When it’s Time to Form an LLC

Starting a business takes hard work and a lot of perseverance. It’s gratifying to see your business grow by taking on new clients, hiring employees, or leasing a new commercial space. But at that point, you need to consider whether it might be time to form an LLC. The main benefit of an LLC is to separate your personal and professional lives, by giving you limited liability.

Forming an LLC is often the choice of sole proprietors, but it isn’t the only business entity option to consider. Whatever your need, an experienced business lawyer, like those at Copenhaver, Ellett & Derrico, can help you determine what’s best for your business. If we decide an LLC is right for you, we will handle drafting all the necessary forms and complete the filings so you can concentrate on your business.

Understanding an LLC

With a Limited Liability Company (LLC) business structure, you can shield personal assets from business liabilities and provide the business with pass-through treatment of income. Your personal liability is limited as to the debts or legal claims against the business, with a few exceptions.

Limited Liability Protection

Without the protections offered by an LLC, you and your business are legally the same “individual.” Your business debts are also your personal debts. Additionally, if your business or an employee is accused of negligence or wrongdoing, your personal assets might be at risk.

An LLC separates you from the business. LLCs are responsible for their own debts, but personal assets like your home and savings can’t be used to collect on business debts. These personal assets are also protected if the business itself is exposed to a lawsuit.

Tax Benefits of an LLC

There are tax benefits to an LLC as well. Because of “pass-through taxes” as an LLC owner you don’t have to file a corporate tax return. Instead, you can just report your profit and loss on your individual tax return.

How to Set up an LLC

An LLC is set up in a multi-step process that your attorney can handle:

  1. Choosing a business name, which can’t duplicate an existing LLC in Virginia
  2. Creation and filing the Articles of Organization
  3. Appointment of a registered agent
  4. Compliance with tax and other regulatory requirements, like getting an EIN, business license, or registering with the Department of Taxation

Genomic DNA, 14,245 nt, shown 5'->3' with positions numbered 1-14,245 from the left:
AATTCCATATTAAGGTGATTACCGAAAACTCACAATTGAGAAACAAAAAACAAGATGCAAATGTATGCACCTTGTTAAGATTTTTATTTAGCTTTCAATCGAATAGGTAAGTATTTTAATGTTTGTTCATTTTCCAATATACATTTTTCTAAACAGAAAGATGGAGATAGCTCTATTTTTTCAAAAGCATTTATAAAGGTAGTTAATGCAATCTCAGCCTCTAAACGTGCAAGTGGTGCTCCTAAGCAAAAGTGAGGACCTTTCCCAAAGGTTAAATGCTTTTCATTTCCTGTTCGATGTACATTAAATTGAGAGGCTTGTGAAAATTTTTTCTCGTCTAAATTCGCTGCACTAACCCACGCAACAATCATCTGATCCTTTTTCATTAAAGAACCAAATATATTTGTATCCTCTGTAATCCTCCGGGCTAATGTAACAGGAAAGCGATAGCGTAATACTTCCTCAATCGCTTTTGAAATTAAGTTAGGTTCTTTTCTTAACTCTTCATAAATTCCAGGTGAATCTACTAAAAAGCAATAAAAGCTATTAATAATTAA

5. Payment of registration fees

Why You Need a Lawyer to Form Your LLC

You may have heard that forming an LLC is “easy.” The Virginia Secretary of State provides documents and allows online filing. But DIY legal matters are rarely a good idea. This is especially true when it comes to your business.

When it is time to move your business to the next level, nothing can substitute for sound legal advice. When you work with our firm, we:

  1. Advise you if an LLC is right for your business. While it may seem that an LLC is the way to go, a business attorney may find reasons to consider a different entity, such as a partnership, or an S or C corporation.
  2. Provide legal advice that the Virginia Secretary of State office can’t. If you try to do your filings on your own, there is no one to help with questions about those documents. Personnel in the Secretary of State’s office cannot and will not provide any legal advice.
  3. Make sure all the LLC legal requirements are met and save you from costly mistakes. If you fail to properly file, meet a regulatory requirement, or pay fees, your LLC application will likely be rejected. Or, even if it is approved, it could later be found to be defective and expose you to liability.

As a business owner you have enough to worry about. A business lawyer helps you sleep better, knowing that we created the right business entity for you.

Need an LLC? Contact Us

An LLC separates your professional and personal finances and limits your personal liability. It also gives you flexibility when it comes to management and operation.

As experienced Roanoke business attorneys, Copenhaver, Ellett & Derrico can answer all your questions about what entity is best for your company, and how to properly form your LLC. By speaking us, you’ll be certain in your choice and free to run your business.

Contact us today at (540) 655-1854 to discuss how we can help your company grow.